The risk is low when disposing of acetone-soak products like a few cotton balls. Damage to health (or the remover causing a fire) is unlikely.
When disposing of nail polish remover at home, you need to allow the cotton balls to dry properly first. This lowers the risks considerably.
Once dry, you can dispose of them in a garbage bag. Be sure that it’s a separate bag from the rest of your trash. There's a possibility of trash catching fire when in contact with acetone products.
You can make a sealed container of your own as well. Add a garbage bag to a sealable container a voila! If you’re still concerned, you can drop it off at your nearest recycling/hazardous waste facility.
You always can opt for a non-acetone remover instead or even a DIY home nail polish remover.
In Case of Emergency
Acetone is for external use only and even then, only in small amounts.
In the case of accidental consumption (ingestion or inhalation) seek medical attention. This doubly applies to children and pets, even if only a small amount was consumed.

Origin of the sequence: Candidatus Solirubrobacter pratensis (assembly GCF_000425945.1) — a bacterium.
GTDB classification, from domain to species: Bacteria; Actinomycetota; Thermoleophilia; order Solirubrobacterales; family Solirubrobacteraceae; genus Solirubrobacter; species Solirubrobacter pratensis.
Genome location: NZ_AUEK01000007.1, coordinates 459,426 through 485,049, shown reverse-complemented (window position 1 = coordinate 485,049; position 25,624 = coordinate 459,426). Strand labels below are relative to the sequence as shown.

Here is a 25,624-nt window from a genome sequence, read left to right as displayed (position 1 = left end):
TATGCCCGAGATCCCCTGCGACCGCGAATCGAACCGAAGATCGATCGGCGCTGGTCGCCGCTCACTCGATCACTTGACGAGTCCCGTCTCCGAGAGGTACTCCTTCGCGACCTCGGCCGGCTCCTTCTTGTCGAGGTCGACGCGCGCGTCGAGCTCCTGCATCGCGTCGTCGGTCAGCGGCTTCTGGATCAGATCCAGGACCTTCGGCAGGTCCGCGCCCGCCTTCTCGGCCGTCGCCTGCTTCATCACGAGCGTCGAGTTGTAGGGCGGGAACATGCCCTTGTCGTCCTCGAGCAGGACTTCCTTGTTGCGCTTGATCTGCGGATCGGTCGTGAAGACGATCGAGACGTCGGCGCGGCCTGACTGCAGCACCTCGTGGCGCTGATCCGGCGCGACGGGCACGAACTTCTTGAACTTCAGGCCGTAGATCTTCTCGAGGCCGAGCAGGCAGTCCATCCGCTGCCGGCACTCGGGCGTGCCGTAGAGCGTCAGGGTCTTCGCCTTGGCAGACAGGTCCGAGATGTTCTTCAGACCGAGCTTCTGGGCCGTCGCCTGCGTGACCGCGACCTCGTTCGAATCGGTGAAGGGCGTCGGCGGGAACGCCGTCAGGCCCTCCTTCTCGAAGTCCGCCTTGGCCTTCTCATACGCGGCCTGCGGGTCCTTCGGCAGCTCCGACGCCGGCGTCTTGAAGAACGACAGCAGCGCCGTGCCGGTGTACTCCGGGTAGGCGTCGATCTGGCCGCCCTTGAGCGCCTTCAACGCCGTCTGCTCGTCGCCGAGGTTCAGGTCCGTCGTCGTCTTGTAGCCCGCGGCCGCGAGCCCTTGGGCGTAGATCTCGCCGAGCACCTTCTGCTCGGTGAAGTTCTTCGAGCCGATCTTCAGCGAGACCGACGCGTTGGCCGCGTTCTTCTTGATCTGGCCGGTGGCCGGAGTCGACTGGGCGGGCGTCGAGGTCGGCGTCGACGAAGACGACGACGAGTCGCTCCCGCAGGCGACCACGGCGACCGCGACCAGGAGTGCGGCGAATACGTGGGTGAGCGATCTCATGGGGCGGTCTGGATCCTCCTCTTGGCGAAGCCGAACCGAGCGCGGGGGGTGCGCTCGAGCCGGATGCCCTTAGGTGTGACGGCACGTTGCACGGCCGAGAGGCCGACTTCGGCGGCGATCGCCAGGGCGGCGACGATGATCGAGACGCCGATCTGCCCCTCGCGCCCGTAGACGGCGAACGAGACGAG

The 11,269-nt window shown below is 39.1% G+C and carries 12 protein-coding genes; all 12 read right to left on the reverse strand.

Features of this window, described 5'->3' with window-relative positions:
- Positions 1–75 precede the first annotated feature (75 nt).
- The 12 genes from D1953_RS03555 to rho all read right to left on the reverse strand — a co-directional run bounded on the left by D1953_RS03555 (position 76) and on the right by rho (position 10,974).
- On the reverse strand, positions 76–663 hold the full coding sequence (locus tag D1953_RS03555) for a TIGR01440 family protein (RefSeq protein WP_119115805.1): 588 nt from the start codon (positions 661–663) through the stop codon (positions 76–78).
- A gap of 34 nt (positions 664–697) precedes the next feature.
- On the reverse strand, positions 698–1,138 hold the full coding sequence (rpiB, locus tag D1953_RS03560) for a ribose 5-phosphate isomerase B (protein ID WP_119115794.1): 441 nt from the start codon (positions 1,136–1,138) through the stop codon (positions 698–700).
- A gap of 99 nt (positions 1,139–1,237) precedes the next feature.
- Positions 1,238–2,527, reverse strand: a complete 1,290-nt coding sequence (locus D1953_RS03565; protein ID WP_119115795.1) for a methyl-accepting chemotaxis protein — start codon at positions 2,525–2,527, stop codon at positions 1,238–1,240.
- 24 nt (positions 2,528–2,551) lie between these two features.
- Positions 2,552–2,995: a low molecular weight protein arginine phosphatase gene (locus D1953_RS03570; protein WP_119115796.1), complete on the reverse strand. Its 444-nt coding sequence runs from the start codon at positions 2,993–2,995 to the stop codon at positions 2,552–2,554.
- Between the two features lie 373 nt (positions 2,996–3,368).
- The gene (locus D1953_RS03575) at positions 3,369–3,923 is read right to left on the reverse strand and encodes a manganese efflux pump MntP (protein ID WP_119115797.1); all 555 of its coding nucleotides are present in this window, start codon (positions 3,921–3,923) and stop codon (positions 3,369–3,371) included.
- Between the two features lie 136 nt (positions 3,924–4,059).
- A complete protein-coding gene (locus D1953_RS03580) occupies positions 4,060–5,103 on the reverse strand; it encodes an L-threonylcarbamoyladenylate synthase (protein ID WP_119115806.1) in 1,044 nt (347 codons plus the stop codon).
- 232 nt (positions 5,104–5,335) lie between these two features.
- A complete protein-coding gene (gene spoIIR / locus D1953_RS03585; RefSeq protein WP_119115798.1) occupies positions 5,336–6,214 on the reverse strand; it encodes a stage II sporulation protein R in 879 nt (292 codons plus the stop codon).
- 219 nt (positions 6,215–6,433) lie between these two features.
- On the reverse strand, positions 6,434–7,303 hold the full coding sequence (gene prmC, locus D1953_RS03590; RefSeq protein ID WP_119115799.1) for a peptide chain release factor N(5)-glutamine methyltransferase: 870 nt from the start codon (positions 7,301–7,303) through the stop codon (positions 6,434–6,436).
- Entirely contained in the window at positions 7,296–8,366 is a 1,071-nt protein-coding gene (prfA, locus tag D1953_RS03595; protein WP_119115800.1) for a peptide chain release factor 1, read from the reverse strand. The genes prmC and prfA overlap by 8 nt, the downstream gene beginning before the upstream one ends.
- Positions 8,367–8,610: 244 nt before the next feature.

Careful storage, in a sealed container and/or out of reach, offers further protection.
Acetone nail polish removers are effective but potentially harmful. It’s also one of the best ways to remove gel polish from nails.
After using nail polish remover be sure to wash your hands, even if only a little was used. Use soap and water, and then moisturize.
Acetone tends to dry out skin and nails. Washing your hands and using cream will restore moisture. You might also want to use cuticle oil to strengthen your nails.
Good luck with your disposal and stay safe.
Did you enjoy reading our blog? Then consider checking other guides:
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- How to Use Nail Polish Remover?
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- How to Remove No Chip Nail Polish
- How to Remove Nail Polish Without Cotton Balls?
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- How to Remove Hair Dye from Nail Polish
- How to Repair Nails Damaged by Gel Polish
- How to Use Top Coat Nail Polish
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- How to Remove Gel Nail Polish off Acrylic Nails?